As with any finance agreement, the lenders have stipulated a payment timeframe and would expect this to be paid within the agreed term. Due to the nature of bridging finance, the main focus is set on how the loan is due to be repaid, if this proposed plan doesn’t seem viable then generally the finance will not go ahead.
The main exit methods which lenders find feasible are refinancing or the sale of the property. The refinancing route will generally prompt some due diligence prior to the lender agreeing to the loan, to ensure they are happy that this option is a possibility. The sale route will also generally come with some stipulations, with many lenders requiring the property to be on the market before or shortly after the start of the loan or following necessary building works with a set timescale.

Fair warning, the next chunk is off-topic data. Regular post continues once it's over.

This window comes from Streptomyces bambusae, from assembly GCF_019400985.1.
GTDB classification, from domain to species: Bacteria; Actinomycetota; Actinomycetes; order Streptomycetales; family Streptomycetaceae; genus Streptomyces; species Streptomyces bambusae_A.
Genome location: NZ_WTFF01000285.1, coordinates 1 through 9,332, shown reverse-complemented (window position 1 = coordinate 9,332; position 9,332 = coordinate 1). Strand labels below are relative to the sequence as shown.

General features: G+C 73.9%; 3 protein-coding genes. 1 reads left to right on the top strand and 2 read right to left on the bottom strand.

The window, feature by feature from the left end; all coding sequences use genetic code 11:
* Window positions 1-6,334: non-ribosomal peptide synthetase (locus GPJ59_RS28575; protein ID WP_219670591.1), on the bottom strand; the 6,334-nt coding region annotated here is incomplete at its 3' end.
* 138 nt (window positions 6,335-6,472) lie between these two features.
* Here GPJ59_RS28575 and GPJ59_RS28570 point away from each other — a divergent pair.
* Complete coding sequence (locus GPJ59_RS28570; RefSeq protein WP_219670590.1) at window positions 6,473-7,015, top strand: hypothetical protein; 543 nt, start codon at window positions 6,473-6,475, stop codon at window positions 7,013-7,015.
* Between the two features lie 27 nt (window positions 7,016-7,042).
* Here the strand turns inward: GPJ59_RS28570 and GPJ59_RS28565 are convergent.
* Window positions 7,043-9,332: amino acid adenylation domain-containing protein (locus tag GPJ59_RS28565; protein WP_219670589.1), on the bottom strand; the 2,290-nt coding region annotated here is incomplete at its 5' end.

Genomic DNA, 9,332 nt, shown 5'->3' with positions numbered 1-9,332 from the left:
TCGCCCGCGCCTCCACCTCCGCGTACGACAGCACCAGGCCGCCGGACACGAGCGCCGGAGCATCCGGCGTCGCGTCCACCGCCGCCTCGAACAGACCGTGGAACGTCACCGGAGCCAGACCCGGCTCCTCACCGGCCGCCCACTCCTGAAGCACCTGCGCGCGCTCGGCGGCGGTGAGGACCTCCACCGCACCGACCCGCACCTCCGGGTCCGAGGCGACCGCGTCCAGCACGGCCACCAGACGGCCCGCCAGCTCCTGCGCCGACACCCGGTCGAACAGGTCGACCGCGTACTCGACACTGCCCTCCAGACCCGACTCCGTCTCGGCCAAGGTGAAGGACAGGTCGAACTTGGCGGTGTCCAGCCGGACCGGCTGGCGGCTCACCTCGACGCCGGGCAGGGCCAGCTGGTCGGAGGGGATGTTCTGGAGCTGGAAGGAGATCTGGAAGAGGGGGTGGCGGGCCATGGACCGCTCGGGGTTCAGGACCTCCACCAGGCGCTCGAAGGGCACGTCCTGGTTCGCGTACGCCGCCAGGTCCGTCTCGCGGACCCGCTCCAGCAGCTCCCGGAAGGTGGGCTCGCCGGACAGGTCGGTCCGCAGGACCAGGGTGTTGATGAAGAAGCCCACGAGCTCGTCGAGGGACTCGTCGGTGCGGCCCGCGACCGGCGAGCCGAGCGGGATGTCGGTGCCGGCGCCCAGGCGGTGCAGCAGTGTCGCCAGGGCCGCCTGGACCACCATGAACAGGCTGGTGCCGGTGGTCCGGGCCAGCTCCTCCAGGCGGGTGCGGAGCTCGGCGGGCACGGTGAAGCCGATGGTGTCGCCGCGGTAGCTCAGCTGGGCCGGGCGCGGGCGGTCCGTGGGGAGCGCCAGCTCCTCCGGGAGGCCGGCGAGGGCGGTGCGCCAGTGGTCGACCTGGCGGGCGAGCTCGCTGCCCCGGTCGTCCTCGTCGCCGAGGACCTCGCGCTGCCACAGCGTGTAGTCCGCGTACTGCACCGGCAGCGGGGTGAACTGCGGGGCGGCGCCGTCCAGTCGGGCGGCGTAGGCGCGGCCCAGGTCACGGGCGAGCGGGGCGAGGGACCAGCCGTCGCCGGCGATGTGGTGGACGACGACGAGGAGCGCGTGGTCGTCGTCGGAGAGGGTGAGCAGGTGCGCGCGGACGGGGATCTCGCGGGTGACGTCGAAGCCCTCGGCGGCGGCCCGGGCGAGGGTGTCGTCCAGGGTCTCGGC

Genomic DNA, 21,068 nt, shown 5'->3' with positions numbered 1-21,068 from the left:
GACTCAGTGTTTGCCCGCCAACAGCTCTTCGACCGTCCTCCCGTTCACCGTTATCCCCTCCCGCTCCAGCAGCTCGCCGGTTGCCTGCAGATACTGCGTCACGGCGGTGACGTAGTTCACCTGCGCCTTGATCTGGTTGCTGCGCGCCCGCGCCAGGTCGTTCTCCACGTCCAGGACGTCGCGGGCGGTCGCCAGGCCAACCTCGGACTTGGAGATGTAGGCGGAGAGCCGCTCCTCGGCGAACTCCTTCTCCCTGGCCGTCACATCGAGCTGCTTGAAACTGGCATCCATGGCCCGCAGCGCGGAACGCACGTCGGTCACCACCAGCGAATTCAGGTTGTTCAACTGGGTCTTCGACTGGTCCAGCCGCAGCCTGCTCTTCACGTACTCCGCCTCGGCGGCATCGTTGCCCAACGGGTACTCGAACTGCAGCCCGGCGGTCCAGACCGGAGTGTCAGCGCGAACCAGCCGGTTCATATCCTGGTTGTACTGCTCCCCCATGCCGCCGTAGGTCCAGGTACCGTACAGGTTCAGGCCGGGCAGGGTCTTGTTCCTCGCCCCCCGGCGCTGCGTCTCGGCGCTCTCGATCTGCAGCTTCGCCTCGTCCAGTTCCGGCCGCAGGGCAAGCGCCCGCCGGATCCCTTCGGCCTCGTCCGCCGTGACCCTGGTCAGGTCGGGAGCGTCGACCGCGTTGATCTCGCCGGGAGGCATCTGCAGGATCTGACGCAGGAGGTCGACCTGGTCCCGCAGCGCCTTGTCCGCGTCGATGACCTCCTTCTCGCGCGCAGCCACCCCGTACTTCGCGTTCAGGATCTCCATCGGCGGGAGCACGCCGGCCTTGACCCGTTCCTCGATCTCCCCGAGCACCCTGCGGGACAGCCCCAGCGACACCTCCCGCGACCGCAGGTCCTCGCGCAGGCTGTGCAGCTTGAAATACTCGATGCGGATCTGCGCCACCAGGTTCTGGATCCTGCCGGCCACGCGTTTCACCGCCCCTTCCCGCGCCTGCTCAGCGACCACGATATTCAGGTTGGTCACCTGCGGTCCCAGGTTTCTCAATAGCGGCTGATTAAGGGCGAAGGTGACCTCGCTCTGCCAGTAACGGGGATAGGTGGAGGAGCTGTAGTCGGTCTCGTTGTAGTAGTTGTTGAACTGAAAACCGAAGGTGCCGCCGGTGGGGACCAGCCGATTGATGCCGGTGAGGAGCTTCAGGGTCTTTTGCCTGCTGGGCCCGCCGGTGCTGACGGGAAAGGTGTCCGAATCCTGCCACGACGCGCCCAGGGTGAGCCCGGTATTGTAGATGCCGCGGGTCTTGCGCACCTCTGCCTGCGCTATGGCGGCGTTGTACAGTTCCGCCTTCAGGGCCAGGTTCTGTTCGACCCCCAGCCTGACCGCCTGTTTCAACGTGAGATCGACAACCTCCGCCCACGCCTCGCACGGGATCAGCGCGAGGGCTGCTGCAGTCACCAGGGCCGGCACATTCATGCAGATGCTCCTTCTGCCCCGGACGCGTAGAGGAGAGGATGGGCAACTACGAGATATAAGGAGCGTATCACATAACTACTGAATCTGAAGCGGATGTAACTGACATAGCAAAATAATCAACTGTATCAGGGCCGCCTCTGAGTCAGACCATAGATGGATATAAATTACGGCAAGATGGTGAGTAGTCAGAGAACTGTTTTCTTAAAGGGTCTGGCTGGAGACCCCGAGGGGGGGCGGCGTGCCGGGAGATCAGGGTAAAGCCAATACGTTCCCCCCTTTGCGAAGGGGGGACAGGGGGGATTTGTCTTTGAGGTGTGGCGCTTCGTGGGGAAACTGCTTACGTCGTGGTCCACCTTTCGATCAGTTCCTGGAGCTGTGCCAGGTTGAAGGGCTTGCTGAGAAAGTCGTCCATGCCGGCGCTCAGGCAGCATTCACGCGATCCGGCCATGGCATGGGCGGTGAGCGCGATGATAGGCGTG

Due to the nature of the property market, not everything goes according to plan, so a few months before the end of the finance agreement lenders usually make contact for an update on whether the exit route is working out as planned. Many lenders will work alongside borrowers whose exit route doesn’t look likely to occur within the agreed timeframe and often offer suggestions to help get it back on track. If this still doesn’t help with meeting the repayment terms, depending on the circumstances, many lenders will usually work with the borrowers as long as they have a plan and keep them updated regularly.
In the worst case scenario, the lender can repossess the property used for security which could massively impact your credit history as well as end up with a substantial financial loss.